“GLOW,” which made its Netflix debut in June, tells the story of the “Gorgeous Ladies of Wrestling,” based on the original, all-female TV wrestling program in the 80s. Make It Better talked to the series’ co-creator (and Highland Park High School grad) Liz Flahive about the development of her new show, its unique gang of characters, and how living on the North Shore influenced her decision to pursue the arts.
The multi-talented Flahive has a “glowing” resume, filled with credits as a writer, playwright and producer. She currently serves as executive producer of “GLOW” as well as a writer for the show. Her past achievements include consulting producer and writer for the TV show “Homeland,” executive producer and writer for the TV show “Nurse Jackie,” and writer of the movie “Adult Beginners.” A graduate of NYU’s Tisch School of the Arts Department of Dramatic Writing in New York City, her first play, “From Up Here,” was nominated for both Drama Desk and Outer Critics Circle awards for Best Play.
Make It Better: How did you develop the characters for your show?
Liz Flahive: My co-creator, Carly Mensch, and I worked for a year on the pilot script before we showed it to anyone. So we took our time getting the characters right and really figuring out the story. Then once Netflix ordered the series, we hired a room of super talented writers (many of whom we knew from our playwriting days in New York) and continued building character arcs and season stories from there.
How true to life are the characters from the original show?
We were deeply inspired by the original “G.L.O.W.,” but in order to have creative freedom to tell the stories we wanted to tell, none of our characters are based on the women from the original show.
What has the response been to the show?
Netflix doesn’t disclose numbers to their creators, so I don’t have any hard information about the response. But the greatest thing has been getting calls and emails from so many people about how the show spoke to them in surprising ways. We’ve heard from friends and family that were so pumped watching the wrestling that they felt like they needed to jump up and move around during certain episodes. Someone recently told me that she went out roller skating after finishing the series. We think about this show as a “bodies show” because it’s so physical and the women you see on our show and in the ring aren’t cookie cutter shapes and sizes. The idea that watching our show puts someone more in touch with their body is both awesome and thrilling.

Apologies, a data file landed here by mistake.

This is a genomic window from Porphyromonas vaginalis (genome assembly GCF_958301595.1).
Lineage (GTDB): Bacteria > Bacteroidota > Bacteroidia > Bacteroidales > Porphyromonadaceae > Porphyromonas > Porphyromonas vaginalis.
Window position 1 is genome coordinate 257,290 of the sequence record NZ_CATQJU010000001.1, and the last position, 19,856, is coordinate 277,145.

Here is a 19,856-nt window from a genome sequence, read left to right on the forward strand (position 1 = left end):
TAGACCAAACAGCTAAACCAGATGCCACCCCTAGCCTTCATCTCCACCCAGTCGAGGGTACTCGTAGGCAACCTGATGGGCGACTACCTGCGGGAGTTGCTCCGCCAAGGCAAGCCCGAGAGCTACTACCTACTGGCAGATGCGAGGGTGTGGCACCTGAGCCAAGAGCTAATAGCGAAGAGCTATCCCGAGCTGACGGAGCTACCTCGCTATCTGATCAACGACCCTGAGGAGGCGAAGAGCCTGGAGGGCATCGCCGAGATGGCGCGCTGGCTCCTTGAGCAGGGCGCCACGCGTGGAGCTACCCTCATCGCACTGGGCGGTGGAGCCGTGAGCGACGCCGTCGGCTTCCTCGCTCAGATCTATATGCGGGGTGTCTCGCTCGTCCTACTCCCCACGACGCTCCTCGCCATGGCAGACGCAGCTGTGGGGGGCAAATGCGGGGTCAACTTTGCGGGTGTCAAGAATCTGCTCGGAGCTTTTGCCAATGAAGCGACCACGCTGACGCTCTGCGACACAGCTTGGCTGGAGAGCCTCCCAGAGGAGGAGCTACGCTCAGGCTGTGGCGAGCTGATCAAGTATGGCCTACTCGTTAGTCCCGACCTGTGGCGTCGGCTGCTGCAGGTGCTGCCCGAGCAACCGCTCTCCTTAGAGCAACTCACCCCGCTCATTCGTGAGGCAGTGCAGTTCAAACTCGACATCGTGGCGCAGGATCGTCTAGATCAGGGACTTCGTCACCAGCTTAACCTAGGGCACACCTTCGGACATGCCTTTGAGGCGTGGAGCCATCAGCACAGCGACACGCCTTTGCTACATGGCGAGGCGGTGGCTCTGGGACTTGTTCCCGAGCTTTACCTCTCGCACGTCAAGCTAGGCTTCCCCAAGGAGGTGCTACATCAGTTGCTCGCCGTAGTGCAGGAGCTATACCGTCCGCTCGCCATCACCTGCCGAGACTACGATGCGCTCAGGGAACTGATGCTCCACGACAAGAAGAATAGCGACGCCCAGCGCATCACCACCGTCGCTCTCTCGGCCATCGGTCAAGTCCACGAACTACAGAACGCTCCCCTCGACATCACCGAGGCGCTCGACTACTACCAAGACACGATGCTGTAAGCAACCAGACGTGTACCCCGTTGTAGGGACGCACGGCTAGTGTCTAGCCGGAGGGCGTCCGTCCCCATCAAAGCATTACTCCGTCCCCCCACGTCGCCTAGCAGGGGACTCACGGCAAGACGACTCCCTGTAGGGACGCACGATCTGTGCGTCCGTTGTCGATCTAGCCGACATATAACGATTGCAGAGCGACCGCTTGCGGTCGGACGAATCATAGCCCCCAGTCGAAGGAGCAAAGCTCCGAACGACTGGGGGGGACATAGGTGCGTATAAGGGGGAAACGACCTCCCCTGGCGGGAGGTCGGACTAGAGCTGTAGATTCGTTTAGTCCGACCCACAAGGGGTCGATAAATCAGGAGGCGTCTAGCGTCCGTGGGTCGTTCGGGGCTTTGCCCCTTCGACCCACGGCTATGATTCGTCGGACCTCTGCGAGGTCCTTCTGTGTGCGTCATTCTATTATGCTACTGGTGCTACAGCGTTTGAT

How did the girls train for the show?
The actors all participated in a three- to four-week boot camp with our stunt coordinator, Shauna Duggins, and our wrestling trainer, Chavo Guererro Jr., in order to learn how to wrestle safely. We knew at the start that we wanted to make sure all the girls could do their own stunts and, frankly, that meant a lot of extra work for everyone. But the girls were so incredibly devoted and game. And by the end, they all became completely obsessed with wrestling. We could barely get them out of the ring.
What did you do as a group to get the girls to bond?
Honestly, the wrestling training bonded them so deeply, we didn’t have to do anything else. They all jumped in together and learned this new skill and supported one another. It was extraordinary and not something we’d planned in any way.
How did growing up on the North Shore impact your decision to pursue a career in the arts?
I was lucky to have parents who found money and time for things like piano lessons and driving me to choir practice. They’d take me and my sister to see Shakespeare plays at Northwestern University, theatre at the Goodman and concerts at Ravinia Festival. Even though I grew up middle class in an upper middle class suburb, I felt like I had access to all the cultural things I was interested in. And, attending a high school like Highland Park High School that valued arts education as much as football felt really key. As a student at Highland Park High School, I had an opportunity to participate in their biennial “Focus on the Arts” program. During one session, actor Anthony Rapp (of “Rent”) directed me in a scene, which gave me an important perspective on the entire dramatic process.
What nonprofit organizations do you support?
While living in New York City, I got involved with the 52nd Street Project, an organization that pairs inner-city kids with professional artists to create original theater. I’ve been a volunteer for the Playmaking program, which is an eight-week course where the kids learn to write a play. I continue to support this organization from California.
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Mira Temkin is a Highland Park-based author who writes about destinations, cruises, hotels and resorts across the globe as well as feature articles in general interest publications. She is a blogger for Orbitz.com, Food Wine Travel, UrbanMatter.com and many other print and online publications. You can read more of her stories at miratemkintravel.com.